Netflix’s new documentary series; Abstract: The Art of Design, takes you inside the minds of eight designers representing different fields in the industry.

Episode 1 profiles Christoph Niemann, an illustrator who’s work has appeared on the covers of The New Yorker, WIRED and The New York Times Magazine. A highlight for me was Niemann’s explanation of what he calls ‘The Abstract-O-Meter’; each idea requires a very specific amount of information. Sometimes it’ requires a lot of detail/realism, other times it requires only very few details. Either way, each idea sits somewhere on the abstract-o-meter scale.

A heart illustration, at various points of the abstract-o-meter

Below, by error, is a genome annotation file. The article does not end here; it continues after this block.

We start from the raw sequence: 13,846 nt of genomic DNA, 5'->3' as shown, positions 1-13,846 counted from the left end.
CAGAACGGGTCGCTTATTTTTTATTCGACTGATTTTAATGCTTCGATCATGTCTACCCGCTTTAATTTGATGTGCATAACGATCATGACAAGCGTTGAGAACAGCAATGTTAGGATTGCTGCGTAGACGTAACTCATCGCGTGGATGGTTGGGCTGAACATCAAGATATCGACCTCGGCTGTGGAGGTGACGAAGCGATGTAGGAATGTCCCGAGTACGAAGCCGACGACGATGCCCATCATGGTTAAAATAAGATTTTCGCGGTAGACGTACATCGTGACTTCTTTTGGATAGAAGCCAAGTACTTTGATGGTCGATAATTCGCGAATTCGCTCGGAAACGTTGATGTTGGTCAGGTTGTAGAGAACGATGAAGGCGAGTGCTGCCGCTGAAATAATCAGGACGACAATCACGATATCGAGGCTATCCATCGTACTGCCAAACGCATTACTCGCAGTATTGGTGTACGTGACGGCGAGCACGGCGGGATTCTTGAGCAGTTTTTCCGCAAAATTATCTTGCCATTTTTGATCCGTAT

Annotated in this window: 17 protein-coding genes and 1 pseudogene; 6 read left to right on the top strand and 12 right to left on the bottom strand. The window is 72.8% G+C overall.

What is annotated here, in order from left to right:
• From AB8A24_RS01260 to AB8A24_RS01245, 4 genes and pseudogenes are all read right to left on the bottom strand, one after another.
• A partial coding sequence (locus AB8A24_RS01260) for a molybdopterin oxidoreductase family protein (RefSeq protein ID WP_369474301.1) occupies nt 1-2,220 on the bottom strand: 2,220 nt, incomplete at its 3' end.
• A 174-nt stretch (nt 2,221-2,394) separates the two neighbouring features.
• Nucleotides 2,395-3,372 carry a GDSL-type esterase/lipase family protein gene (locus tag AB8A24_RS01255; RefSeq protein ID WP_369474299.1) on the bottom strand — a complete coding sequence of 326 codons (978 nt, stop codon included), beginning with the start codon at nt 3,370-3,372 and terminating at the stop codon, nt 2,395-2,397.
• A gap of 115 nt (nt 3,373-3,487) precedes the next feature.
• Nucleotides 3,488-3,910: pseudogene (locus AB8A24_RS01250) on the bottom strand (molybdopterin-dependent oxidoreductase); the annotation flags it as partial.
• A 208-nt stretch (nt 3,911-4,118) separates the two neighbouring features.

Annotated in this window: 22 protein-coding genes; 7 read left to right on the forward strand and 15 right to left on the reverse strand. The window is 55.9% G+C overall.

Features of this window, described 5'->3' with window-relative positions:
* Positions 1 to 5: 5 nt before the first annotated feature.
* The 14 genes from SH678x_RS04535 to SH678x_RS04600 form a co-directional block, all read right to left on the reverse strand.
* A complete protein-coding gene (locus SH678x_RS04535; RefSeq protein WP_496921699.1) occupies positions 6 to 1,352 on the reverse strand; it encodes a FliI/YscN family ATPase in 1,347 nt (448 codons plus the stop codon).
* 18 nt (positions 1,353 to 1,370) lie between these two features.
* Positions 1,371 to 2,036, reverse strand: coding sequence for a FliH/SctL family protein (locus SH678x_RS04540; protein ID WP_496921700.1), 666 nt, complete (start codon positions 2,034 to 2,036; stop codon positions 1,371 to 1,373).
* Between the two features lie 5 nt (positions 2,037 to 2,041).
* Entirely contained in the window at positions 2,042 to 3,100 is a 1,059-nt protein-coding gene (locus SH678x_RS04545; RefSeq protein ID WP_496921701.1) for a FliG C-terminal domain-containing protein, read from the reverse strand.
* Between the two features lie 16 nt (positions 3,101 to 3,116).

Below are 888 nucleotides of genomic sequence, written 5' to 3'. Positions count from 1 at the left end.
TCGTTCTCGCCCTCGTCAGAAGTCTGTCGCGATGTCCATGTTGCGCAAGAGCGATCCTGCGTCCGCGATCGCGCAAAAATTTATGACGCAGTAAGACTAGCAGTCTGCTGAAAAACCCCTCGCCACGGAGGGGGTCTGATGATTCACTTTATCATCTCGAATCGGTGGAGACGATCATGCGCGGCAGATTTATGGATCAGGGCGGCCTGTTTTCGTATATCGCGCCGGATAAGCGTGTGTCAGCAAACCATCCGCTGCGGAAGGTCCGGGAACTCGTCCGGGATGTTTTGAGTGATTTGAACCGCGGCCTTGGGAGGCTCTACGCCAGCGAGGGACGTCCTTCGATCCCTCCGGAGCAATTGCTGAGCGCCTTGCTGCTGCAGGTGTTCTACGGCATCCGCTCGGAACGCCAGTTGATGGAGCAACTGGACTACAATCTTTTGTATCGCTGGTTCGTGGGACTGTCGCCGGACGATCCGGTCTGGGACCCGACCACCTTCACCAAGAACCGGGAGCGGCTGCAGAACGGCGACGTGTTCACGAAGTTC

The illustration of a heart to symbolise love is used as an example:

When you illustrate the heart as just as a red square (the ultimate abstraction), no one knows what you’re talking about so it totally falls flat. On the other other extreme, when you take a hyper-realistic approach and draw an actual heart made out of flesh and pumping blood, it’s so disgusting that the last thing anyone would ever think about is love. Somewhere between that abstract red square and the literal, hyper-realistic image of a heart is the graphic shape that kind of looks like each and is just right to symbolise love.